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WSDG Designs Casablanca Multimedia Studios in the Hollywood Hills

WSDG architect/acoustician John Storyk, CMS owner Matt Buguy (seated) and producer/engineer Eddie Kramer in the Casablanca Multimedia Studio control room.

Photo: Matt Buguy

Singer/songwriter/musician/photographer Matt Buguy contracted the Walters-Storyk Design Group (WSDG) to provide professional design and acoustic advice for Buguy’s Casablanca Multimedia Studios in the Hollywood Hills. Buguy’s studio is 18×12 feet and totals 216 square feet.

Buguy sought to create a facility for composing and producing a wide range of music, from pop songs to film and video scores, that is capable of recording guitar, bass, drums, keyboards and vocals (though not simultaneously). It also has to accommodate the basic printing, scanning and editing equipment required for his photography assignments.

“When I described the studio I hoped to build and explained the physical realities of the space, John Storyk explained that small, powerful, personal studios had evolved into a serious trend,” Buguy says. “He pointed to a number of ‘vest-pocket’ rooms, which WSDG had created over the past few years. Within 15 minutes of his initial site visit, he came up with three variations on my original concept. It was clear that I had retained the right architect/acoustician.”

Storyk describes the challenge was to take a somewhat oddly shaped trapezoid space with clearly defined, unmoveable boundaries—e.g., the side of the hill—and refashion it as symmetrical. “In architecture, the steel beam is god,” Storyk explains. “There are existing elements which will not move, and we had to deal with a few of those to wedge Casablanca into place.”

A portion of the hill was excavated, and new walls carefully waterproofed to create a niche for the Pro Tools HD2 workstation. The main studio is comprised of a single stereo/5.1 surround sound room. The multi-purpose workstation area serves digital audio, video and photo editing and printing. The entire 4,000-square-foot home, which Buguy has owned since 1983, was originally built in 1927 by film star Irene Manning.

“Because the acoustics of many rooms lend themselves to ‘live recording,’ we wired the screening room; the living room, which features a 9-foot Knabe grand piano; and ancillary rooms that will be used as iso booths, with direct MIDI and microphone recording connections back to the main studio,” Storyk says.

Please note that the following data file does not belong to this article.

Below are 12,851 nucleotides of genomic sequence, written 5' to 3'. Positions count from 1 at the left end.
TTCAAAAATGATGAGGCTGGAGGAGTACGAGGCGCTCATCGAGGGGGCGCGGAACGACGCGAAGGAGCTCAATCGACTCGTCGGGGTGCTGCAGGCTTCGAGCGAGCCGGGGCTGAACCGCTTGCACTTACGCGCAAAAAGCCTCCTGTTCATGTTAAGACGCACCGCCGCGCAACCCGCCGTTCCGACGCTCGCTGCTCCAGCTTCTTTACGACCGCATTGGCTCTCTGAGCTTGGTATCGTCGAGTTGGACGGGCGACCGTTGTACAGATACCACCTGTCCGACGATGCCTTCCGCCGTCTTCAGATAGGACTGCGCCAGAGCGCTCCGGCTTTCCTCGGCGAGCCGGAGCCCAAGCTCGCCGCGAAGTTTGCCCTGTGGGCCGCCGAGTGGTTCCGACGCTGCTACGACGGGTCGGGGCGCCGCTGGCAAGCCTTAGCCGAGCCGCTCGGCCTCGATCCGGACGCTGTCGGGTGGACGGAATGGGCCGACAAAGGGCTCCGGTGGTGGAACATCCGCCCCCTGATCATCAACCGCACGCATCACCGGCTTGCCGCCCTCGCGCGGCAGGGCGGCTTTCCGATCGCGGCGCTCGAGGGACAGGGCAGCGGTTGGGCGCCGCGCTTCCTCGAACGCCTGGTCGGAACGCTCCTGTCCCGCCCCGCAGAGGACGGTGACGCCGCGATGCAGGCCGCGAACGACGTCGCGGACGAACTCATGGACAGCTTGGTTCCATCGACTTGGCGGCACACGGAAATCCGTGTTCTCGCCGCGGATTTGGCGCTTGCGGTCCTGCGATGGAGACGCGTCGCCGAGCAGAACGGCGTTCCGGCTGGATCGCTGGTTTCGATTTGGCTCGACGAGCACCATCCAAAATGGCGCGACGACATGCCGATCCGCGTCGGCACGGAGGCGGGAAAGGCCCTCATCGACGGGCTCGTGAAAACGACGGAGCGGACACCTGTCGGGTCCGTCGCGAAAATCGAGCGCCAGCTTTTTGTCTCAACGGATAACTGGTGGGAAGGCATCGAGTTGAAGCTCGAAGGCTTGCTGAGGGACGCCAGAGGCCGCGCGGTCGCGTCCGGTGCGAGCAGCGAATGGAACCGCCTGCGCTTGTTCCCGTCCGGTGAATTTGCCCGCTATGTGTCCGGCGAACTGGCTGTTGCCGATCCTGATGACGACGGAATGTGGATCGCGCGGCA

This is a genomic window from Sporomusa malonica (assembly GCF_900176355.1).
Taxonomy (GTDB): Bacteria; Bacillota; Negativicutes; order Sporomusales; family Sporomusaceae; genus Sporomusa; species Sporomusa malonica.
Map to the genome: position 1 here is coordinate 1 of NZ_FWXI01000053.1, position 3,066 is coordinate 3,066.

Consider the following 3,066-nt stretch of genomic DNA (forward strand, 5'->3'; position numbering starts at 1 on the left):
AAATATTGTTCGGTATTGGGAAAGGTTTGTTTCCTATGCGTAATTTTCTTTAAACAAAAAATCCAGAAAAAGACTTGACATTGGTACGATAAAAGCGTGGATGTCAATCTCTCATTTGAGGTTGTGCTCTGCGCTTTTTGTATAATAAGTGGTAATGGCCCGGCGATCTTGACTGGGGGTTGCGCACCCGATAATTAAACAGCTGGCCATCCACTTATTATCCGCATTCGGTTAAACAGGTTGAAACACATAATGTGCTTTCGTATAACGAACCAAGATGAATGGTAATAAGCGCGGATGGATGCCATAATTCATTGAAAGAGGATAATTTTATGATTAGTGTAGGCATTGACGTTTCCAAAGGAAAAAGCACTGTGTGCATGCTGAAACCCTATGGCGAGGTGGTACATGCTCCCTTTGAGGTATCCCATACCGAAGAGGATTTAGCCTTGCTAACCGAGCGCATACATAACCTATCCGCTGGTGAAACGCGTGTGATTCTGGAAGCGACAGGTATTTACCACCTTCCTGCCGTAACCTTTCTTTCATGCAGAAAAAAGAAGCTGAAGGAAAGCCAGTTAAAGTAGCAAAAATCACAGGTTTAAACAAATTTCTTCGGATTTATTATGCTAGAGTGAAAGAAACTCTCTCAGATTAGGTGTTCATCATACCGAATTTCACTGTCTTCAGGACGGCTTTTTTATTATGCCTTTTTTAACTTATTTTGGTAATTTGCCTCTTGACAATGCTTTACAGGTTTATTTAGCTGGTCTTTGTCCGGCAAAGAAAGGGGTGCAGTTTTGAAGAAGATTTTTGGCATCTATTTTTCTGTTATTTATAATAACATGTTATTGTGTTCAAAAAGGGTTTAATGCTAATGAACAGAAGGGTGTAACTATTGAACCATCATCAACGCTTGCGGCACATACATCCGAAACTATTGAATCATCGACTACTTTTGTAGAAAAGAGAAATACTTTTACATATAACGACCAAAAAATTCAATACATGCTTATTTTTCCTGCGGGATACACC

Casablanca Multimedia Studios features a Pro Tools HD2 system

Photo: Matt Buguy

Given that the studio is adjacent to the living and dining rooms, and directly below the screening room, sound containment and isolation were prerequisites. WSDG used double-wall construction and acoustic isolation throughout the design. Fortunately, the floor is concrete slab, and the north wall concrete. The west and south walls are older Spanish home construction—thick, with plenty of space for insulation. Because the studio previously served as a pipe organ chamber with an open tone chute into the theater above, particular effort was devoted to sound isolation between those rooms.

Electronic infrastructure planning was well thought out, as the studio is designed as one of the electronic hubs of the home. This results in a surfeit of data and power lines that either originate in, or pass through, the space via conduits. Additionally, many audio and video sources are routed to and from the room for remote monitoring of content.

Casablanca Multimedia Studios offers a set of Roland V-Drums, visible at the far end of the room

Photo: Matt Buguy

In addition to Pro Tools recording, CMS will employ a Tascam 38 8-track reel-to-reel deck to maintain the warmth of analog recording. Integration with Avid Xpress Pro for video editing is also built into the system. The current drum set is electronic (Roland V-Drums), but may be replaced in the future with an acoustic set.

“I knew this home’s musical history when I found it in 1983,” Buguy says. “It’s heartening to know that we’re perpetuating that tradition, and also, that thanks to WSDG’s acoustic expertise, that we don’t need to worry about disturbing the neighbors when we pump up the volume.”

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